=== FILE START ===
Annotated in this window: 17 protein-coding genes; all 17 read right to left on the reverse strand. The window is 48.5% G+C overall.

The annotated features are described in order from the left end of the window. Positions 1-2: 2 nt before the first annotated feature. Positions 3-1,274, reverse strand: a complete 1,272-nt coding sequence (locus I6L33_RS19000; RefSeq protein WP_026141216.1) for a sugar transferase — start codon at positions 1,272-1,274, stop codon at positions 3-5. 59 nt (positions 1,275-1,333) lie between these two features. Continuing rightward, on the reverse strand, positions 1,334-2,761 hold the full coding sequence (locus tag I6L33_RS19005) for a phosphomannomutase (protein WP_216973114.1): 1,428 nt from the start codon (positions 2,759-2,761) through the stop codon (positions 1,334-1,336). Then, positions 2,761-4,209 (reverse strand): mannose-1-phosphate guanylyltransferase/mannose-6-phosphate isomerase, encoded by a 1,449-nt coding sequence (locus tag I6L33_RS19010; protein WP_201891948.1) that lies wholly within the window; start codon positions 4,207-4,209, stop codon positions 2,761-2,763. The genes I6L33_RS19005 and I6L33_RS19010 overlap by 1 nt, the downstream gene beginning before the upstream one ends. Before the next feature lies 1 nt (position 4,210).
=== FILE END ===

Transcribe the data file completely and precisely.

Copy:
Annotated in this window: 17 protein-coding genes; all 17 read right to left on the reverse strand. The window is 48.5% G+C overall.

The annotated features are described in order from the left end of the window. Positions 1-2: 2 nt before the first annotated feature. Positions 3-1,274, reverse strand: a complete 1,272-nt coding sequence (locus I6L33_RS19000; RefSeq protein WP_026141216.1) for a sugar transferase — start codon at positions 1,272-1,274, stop codon at positions 3-5. 59 nt (positions 1,275-1,333) lie between these two features. Continuing rightward, on the reverse strand, positions 1,334-2,761 hold the full coding sequence (locus tag I6L33_RS19005) for a phosphomannomutase (protein WP_216973114.1): 1,428 nt from the start codon (positions 2,759-2,761) through the stop codon (positions 1,334-1,336). Then, positions 2,761-4,209 (reverse strand): mannose-1-phosphate guanylyltransferase/mannose-6-phosphate isomerase, encoded by a 1,449-nt coding sequence (locus tag I6L33_RS19010; protein WP_201891948.1) that lies wholly within the window; start codon positions 4,207-4,209, stop codon positions 2,761-2,763. The genes I6L33_RS19005 and I6L33_RS19010 overlap by 1 nt, the downstream gene beginning before the upstream one ends. Before the next feature lies 1 nt (position 4,210).